More than 130 countries moved a step closer to a historic agreement to change the international tax system overnight.
The Organisation for Economic Cooperation and Development/Group of 20 are addressing the challenges of digitalisation and globalisation with an inclusive framework designed to bring fairness and certainty to the way multinationals are taxed.
It is based on a two-pillar framework that will go for endorsement to G20 finance ministers later this month.
Pillar one seeks greater taxing rights in the jurisdiction where the consumer, rather than the producer, is located. It is expected to cover 100 of the most profitable and largest multinational companies with annual revenue of more than €20 billion ($31.7 billion).
This would include digital service providers such as Google and Facebook, and consumer facing businesses such as Johnson & Johnson. It applies to businesses that may have substantial sales in certain jurisdictions but little physical presence.
This reform was advocated strongly by the UK, along with France and Italy and others in the European Union who had taken matters into their own hands by imposing unilateral digital taxes.
The multilateral approach will replace the country-by-country approach to digital taxes in place in more than 25 countries.
The imposition of unilateral taxes saw retaliatory tariffs from the US which, in turn, created uncertainty and friction in the global trading system as well as a higher consumer burden as multinationals passed on the added costs.
Significantly for Australia and other resource-intensive countries such as Indonesia and Canada, extractive industries are exempt from pillar one. So, too, are regulated financial services.
Pillar two establishes a global minimum tax of at least 15 per cent on multinationals with annual revenue greater than €750 million. This reform builds on earlier work by the OECD/G20 on base erosion and profit shifting (BEPS) and was given momentum by the United States.
It is designed to prevent a so-called ‘‘race to the bottom” in which some jurisdictions impose a headline company tax rate of well below 15 per cent which can see an effective rate of tax of close to zero The reform will enable jurisdictions such as the US to impose a ‘‘top-up” levy on companies that may be headquartered in the US but generating income abroad.
The changes will help to reduce corporate tax arbitrage and profit shifting. The OECD estimates that the combination of pillar one and pillar two changes could generate an additional €50 billion to €80 billion a year in global tax revenue.
But, most importantly, these reforms have been designed in a way to encourage trade and investment and the efficient allocation of resources.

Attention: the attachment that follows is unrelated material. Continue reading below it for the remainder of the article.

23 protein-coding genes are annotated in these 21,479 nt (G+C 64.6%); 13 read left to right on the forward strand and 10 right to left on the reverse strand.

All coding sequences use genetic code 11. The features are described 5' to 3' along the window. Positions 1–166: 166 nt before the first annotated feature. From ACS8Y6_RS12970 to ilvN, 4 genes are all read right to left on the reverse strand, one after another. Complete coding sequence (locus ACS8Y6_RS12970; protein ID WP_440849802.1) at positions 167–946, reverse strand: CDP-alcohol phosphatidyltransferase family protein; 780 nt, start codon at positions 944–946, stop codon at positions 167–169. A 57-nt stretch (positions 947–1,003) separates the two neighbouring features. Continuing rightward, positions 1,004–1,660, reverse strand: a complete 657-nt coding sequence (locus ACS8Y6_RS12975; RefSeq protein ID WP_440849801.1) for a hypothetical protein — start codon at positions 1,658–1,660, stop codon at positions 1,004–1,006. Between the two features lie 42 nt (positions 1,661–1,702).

As they stand, these tax reforms do not undermine Australia’s existing tax base but instead open up an opportunity to secure a new tax base in the increasingly digitalised and globalised world.
As with the previous BEPS agenda which was advanced when Australia hosted the G20 in 2015, our nation has played a leading role in championing these reforms. We were the vice chair of the steering group working on the G20/OECD framework on behalf of 139 countries.
These latest reforms build on earlier initiatives in the multinational tax space that the Coalition has implemented since 2016 including the multinational tax avoidance law (MAAL), to counter artificial arrangements that avoid a taxable presence in Australia; the Diverted Profits Tax (DPT) which puts a 40 per cent rate on profits diverted offshore through contrived related party transactions; a doubling of penalties for multinationals that seek to avoid tax; stronger thin capitalisation laws and the establishment of the tax avoidance taskforce. Together these measures have raised more than $20 billion in tax liabilities.
These are part of a broader Australian approach to the new economy, including the extension of goods and services tax to imported digital products in 2017 and to offshore sellers of hotel bookings in 2018. Legislated digital platform reforms will see the digital giants pay traditional news media businesses for generating original content. A world first reform.
Tax, let alone international tax is one of the more anodyne and complex areas of international economic policy. But it is vitally important that the system works efficiently, equitably and sustainably and is implemented in a way that encourages trade, investment and innovation.
These changes not only adhere to these foundation principles, but enable the global tax architecture to be fit for purpose in a rapidly-changing world. At the upcoming G20 Finance Ministers’ meeting, Australia looks forward to supporting these reforms that simultaneously advance the national and global interest.
Josh Frydenberg is the Federal Treasurer